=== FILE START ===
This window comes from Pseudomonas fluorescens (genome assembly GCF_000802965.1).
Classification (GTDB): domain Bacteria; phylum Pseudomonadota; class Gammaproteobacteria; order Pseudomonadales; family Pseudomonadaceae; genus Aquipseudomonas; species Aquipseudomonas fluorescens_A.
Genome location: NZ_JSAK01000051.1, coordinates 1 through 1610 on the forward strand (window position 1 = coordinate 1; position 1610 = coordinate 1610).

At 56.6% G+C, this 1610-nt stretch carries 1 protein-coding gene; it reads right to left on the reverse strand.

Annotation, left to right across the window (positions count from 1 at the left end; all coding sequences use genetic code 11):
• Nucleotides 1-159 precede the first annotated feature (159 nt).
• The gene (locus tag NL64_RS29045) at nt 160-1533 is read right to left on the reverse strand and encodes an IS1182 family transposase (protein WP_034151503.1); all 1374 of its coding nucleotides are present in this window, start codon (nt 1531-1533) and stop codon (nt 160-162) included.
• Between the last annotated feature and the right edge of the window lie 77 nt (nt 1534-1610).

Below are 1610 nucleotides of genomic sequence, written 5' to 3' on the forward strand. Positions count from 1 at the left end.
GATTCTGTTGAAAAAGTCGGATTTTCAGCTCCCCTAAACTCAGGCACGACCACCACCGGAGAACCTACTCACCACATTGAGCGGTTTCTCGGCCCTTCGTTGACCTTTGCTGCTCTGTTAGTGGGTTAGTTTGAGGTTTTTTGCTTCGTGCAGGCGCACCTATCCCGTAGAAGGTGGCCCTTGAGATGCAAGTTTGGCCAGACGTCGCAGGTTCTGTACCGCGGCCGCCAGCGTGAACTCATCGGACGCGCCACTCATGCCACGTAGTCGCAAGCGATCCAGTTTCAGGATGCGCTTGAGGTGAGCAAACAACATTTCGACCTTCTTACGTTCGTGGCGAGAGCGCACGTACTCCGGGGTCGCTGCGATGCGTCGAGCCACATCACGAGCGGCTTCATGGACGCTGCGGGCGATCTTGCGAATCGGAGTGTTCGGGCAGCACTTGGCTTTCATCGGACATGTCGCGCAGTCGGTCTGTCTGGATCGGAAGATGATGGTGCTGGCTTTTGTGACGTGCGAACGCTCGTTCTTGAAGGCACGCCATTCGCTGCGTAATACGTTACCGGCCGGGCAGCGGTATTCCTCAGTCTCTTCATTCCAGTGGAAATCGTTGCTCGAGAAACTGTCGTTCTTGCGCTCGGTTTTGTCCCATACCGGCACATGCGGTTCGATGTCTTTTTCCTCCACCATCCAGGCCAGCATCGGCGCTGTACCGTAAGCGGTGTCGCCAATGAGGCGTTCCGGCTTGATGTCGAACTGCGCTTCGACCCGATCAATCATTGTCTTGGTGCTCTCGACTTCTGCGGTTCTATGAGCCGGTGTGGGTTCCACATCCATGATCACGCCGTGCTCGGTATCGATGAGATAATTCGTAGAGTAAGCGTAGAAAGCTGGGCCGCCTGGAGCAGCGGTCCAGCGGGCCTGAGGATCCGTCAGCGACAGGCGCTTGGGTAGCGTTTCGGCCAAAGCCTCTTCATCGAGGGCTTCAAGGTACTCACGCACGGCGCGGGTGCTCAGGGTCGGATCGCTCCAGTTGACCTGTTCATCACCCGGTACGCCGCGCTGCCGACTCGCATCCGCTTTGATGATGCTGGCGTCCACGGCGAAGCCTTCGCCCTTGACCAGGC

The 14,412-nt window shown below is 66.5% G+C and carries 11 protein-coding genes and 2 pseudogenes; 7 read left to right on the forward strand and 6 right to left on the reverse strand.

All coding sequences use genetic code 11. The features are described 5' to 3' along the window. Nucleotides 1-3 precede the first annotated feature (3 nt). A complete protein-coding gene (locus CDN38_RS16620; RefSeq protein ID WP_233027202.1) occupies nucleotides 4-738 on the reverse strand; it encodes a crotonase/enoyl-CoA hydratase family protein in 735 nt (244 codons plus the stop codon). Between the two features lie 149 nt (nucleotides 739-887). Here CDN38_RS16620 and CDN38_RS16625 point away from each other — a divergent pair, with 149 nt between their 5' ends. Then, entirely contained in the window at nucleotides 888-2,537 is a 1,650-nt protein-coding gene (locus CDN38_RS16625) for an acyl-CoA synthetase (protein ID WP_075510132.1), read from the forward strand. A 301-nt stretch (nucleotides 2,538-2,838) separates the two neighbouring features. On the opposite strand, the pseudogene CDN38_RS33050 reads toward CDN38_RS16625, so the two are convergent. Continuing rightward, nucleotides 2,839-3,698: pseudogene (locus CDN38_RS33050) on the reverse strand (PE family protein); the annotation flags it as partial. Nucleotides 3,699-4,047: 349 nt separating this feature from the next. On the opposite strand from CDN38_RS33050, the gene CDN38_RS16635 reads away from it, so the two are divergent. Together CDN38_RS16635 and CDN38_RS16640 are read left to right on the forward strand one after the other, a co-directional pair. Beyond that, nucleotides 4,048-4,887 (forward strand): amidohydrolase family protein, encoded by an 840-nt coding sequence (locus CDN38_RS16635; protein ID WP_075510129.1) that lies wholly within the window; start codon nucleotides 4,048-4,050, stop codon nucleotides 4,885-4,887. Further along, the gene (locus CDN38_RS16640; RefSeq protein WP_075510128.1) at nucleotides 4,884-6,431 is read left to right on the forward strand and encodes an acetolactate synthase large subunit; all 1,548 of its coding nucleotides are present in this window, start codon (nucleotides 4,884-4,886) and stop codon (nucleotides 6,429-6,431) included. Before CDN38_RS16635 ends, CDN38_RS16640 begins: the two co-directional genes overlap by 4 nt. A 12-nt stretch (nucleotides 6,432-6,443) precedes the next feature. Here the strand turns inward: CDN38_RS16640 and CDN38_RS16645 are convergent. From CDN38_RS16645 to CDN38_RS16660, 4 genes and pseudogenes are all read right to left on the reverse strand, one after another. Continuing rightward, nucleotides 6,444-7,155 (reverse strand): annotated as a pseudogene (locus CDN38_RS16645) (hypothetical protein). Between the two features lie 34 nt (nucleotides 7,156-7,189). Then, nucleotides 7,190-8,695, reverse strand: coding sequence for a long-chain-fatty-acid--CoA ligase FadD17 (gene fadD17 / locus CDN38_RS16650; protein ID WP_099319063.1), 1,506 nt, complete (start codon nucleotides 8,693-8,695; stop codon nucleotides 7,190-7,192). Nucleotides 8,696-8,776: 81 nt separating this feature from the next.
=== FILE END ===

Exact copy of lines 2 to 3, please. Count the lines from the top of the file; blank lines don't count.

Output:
Classification (GTDB): domain Bacteria; phylum Pseudomonadota; class Gammaproteobacteria; order Pseudomonadales; family Pseudomonadaceae; genus Aquipseudomonas; species Aquipseudomonas fluorescens_A.
Genome location: NZ_JSAK01000051.1, coordinates 1 through 1610 on the forward strand (window position 1 = coordinate 1; position 1610 = coordinate 1610).